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Alberta’s safety net needs repair

Posted on April 23, 2014 by Lethbridge Sun Times

For close to 50 years, Family and Community Support Services has provided an important social safety net for Alberta’s most vulnerable citizens.

But the safety net is becoming frayed as a result of funding pressures that are only going to increase if the provincial government doesn’t take action.

That’s why Lethbridge Councillor Jeff Carlson is sounding the alarm. As indicated in a story in Sunday’s Lethbridge Herald, Carlson is worried about the province not pulling its weight in supporting the FCSS and its work in communities across Alberta.

Alberta is committed to pay 80 per cent of FCSS costs, with municipalities picking up the rest. But because the province has not provided a cost-of-living adjustment since 2009 and says it won’t consider doing so until at least 2017, the municipalities are having to shoulder an increasing portion of the financial load. Smaller communities, however, aren’t in a position to do that, and it threatens to put some important programs at risk — along with the people who depend on those programs.

In Lethbridge, there are 17 programs backed by the FCSS, including Canadian Mental Health, the Family Centre, Meals on Wheels, Community Links, the Boys and Girls Club, as well as outreach programs at both Lethbridge seniors organizations, to name a few.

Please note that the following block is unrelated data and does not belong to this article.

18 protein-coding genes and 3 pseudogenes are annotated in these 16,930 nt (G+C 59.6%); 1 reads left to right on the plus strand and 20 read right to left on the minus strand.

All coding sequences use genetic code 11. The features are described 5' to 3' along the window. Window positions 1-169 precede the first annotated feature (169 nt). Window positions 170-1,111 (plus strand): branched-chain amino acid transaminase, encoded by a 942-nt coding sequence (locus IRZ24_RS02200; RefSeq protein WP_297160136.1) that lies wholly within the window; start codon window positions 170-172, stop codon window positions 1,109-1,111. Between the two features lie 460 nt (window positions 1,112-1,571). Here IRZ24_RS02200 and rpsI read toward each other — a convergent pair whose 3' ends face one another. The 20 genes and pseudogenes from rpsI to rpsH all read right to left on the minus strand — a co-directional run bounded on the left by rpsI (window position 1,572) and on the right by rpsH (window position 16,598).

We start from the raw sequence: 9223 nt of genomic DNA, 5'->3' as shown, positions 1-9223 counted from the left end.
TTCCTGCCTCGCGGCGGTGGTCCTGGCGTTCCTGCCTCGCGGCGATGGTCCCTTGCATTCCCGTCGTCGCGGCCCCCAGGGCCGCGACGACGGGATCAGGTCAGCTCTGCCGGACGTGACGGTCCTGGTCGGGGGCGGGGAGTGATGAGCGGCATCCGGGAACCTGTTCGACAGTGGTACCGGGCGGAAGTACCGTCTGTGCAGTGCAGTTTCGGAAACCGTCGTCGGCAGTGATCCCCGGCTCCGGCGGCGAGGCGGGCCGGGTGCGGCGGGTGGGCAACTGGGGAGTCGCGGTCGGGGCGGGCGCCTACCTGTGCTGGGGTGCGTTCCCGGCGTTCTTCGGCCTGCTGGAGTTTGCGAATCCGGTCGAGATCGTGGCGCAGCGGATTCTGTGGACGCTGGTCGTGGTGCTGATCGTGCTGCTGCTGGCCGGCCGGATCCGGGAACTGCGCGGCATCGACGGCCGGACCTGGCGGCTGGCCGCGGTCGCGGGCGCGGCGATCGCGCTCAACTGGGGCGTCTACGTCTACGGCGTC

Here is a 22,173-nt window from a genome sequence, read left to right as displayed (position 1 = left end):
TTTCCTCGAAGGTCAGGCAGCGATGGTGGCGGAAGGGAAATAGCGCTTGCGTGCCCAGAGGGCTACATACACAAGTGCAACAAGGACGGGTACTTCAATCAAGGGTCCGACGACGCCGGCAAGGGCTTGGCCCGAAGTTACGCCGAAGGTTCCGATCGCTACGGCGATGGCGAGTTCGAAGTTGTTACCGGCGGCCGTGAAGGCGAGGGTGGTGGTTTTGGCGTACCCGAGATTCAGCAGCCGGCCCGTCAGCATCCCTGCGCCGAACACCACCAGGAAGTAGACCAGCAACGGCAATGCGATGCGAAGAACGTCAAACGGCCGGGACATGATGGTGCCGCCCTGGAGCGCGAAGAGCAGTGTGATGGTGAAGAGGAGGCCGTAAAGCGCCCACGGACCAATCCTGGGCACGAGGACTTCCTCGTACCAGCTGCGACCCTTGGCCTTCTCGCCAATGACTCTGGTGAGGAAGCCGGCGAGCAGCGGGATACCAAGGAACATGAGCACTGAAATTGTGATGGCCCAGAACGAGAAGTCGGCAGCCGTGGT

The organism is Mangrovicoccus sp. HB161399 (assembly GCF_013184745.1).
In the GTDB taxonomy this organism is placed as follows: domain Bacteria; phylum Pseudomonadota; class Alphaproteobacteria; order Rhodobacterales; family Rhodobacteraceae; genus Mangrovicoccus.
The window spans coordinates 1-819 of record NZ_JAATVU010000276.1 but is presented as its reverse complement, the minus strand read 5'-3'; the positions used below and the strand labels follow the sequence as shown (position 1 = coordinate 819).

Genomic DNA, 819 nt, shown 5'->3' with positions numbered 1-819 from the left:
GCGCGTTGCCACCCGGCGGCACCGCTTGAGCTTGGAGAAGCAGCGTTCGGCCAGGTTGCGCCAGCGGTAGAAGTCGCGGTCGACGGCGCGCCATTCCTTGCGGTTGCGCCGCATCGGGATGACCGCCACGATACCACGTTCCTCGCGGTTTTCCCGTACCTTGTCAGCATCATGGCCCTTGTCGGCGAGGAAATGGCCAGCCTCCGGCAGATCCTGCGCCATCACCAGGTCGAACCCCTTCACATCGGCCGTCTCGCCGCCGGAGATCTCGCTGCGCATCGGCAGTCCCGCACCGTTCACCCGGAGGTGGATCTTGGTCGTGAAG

Carlson, who is also president of the province-wide Family and Community Support Services Association, plans to raise the issue with Alberta’s new human services minister, Manmeet Bhullar, later this month. In a recent news release, Carlson noted Bhullar “has stated that his ministry should be focusing more on pro-active, prevention to support intervention, and that collaborative, non-siloed approaches are necessary. This is exactly the way FCSS staff and volunteers have worked in communities for over 40 years.”

Carlson said there are more than 320 municipalities and Métis settlements which participate in the provincial FCSS program, “ensuring that Albertans have access to a strong network of prevention supports and social services.”

Those services provide support to “Alberta’s most vulnerable seniors, children, youth, adults, newcomers. In many rural communities, the municipal FCSS program is the first line and the last line of contact for residents.”

Carlson said the latest provincial budget froze funding at $76 million, but about $135 million is needed to continue to meet local social needs.

If some of these social support programs begin to crumble, it will adversely affect the people who rely on those programs. Certainly the province has a duty to manage its budget, but it also has a duty to Alberta citizens. It can uphold that duty by maintaining a social safety net that has proven its worth for more than 40 years.

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